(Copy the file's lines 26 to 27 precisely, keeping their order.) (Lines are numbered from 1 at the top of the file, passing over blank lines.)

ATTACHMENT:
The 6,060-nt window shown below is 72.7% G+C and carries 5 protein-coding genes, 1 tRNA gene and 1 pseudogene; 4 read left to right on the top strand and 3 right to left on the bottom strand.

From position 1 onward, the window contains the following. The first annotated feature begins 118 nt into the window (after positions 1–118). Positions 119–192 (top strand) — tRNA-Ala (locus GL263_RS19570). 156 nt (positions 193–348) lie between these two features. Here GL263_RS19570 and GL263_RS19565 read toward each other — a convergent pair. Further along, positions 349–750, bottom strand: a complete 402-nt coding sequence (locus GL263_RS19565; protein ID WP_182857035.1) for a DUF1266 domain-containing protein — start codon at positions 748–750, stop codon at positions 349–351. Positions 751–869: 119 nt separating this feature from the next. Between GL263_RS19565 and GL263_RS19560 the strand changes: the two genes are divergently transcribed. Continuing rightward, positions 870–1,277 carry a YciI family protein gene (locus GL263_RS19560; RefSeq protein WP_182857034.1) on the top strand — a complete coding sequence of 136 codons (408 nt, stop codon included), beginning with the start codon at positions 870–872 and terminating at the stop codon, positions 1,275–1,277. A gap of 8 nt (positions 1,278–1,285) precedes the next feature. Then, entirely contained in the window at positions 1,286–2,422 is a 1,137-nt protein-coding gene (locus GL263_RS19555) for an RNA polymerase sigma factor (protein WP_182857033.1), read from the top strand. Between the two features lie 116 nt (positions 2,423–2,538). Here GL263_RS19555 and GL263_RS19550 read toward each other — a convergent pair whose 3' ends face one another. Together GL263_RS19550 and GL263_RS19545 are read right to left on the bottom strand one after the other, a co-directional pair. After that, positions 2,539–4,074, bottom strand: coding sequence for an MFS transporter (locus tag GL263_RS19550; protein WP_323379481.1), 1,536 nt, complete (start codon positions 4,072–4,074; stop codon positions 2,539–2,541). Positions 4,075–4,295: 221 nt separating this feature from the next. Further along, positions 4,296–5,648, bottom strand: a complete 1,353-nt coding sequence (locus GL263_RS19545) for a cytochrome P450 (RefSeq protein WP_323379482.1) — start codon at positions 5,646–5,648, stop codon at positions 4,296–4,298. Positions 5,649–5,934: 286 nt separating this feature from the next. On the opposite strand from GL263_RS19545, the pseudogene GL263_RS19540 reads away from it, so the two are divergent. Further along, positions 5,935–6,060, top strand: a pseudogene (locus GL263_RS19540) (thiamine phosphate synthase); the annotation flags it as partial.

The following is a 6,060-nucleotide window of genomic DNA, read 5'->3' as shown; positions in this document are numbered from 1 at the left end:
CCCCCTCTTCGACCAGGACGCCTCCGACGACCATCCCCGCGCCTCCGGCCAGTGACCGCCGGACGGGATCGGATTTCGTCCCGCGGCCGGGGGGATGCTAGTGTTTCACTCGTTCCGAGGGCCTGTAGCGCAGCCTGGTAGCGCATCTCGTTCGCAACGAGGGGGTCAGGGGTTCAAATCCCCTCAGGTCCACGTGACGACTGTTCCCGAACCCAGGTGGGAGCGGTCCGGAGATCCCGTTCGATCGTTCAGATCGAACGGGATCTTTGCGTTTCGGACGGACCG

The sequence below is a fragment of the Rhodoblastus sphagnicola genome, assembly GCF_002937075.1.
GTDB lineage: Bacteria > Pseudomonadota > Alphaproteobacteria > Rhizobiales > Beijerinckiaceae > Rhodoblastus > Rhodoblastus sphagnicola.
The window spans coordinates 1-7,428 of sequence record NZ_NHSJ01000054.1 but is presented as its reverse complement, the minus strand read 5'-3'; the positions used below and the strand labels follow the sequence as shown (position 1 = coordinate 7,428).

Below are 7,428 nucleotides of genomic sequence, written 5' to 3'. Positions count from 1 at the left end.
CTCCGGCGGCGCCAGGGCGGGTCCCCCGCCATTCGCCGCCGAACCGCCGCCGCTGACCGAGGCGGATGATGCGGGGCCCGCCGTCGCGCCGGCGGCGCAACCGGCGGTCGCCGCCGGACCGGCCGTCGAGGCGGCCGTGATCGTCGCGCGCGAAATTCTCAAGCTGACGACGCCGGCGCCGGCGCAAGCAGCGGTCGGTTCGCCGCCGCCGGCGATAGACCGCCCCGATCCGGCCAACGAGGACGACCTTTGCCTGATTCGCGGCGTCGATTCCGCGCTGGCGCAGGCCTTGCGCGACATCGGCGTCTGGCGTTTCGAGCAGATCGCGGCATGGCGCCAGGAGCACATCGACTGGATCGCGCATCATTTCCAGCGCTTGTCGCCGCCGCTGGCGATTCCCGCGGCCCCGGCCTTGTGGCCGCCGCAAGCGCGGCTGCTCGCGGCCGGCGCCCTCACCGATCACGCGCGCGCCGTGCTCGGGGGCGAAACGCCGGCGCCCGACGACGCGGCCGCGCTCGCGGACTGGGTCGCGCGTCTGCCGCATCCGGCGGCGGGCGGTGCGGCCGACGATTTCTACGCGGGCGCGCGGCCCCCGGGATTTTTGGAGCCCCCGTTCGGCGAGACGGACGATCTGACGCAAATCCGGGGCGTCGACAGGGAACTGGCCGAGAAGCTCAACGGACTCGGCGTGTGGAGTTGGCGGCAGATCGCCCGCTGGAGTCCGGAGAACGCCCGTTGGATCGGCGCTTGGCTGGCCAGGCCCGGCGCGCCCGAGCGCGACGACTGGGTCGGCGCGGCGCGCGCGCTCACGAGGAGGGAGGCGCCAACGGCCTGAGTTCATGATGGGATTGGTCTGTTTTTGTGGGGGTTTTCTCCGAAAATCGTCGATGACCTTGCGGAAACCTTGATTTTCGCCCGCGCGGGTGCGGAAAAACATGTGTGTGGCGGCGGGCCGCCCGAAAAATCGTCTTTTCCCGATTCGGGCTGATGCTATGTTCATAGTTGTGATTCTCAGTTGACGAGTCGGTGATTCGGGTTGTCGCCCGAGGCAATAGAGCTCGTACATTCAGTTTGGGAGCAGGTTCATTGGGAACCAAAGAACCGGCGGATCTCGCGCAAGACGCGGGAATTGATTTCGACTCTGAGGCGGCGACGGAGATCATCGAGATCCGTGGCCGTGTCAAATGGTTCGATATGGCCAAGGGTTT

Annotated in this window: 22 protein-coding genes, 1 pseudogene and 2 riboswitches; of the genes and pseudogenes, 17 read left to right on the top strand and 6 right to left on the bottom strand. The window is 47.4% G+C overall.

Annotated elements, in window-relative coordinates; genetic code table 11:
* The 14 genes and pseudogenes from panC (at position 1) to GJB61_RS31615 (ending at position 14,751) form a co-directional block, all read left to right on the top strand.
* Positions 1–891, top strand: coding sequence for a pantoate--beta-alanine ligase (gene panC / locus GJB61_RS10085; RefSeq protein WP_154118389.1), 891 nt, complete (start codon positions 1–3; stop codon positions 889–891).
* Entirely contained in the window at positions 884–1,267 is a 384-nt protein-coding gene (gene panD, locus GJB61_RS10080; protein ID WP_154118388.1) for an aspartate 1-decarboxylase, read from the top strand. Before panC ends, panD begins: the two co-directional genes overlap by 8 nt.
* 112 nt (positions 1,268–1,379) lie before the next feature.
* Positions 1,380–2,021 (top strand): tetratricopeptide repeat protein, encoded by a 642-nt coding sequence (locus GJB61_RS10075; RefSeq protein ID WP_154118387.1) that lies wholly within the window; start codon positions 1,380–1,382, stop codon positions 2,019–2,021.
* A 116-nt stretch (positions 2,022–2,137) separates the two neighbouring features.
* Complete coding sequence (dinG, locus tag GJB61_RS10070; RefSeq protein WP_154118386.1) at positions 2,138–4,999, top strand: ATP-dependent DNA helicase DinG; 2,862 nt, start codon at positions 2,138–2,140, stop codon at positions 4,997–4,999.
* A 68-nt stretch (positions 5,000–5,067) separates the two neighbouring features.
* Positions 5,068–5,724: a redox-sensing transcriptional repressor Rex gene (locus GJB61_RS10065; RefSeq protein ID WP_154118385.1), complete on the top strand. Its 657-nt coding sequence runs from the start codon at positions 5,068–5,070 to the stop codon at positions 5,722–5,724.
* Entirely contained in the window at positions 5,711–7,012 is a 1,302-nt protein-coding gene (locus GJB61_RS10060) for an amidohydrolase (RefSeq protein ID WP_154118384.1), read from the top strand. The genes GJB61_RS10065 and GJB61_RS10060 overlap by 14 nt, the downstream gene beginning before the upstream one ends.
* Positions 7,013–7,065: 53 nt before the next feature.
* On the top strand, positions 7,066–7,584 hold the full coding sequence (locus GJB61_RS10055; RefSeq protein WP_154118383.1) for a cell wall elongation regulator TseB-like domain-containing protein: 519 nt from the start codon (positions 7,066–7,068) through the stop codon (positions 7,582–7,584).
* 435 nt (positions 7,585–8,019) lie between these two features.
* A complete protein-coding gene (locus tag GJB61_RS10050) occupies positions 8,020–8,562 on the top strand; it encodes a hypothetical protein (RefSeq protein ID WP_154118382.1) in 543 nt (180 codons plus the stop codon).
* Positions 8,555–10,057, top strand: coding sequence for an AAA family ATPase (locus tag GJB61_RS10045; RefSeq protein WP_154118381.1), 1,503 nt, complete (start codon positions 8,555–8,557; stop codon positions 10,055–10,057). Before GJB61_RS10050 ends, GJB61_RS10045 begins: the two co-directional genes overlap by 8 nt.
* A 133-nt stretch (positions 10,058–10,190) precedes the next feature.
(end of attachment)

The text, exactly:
* Positions 8,555–10,057, top strand: coding sequence for an AAA family ATPase (locus tag GJB61_RS10045; RefSeq protein WP_154118381.1), 1,503 nt, complete (start codon positions 8,555–8,557; stop codon positions 10,055–10,057). Before GJB61_RS10050 ends, GJB61_RS10045 begins: the two co-directional genes overlap by 8 nt.
* A 133-nt stretch (positions 10,058–10,190) precedes the next feature.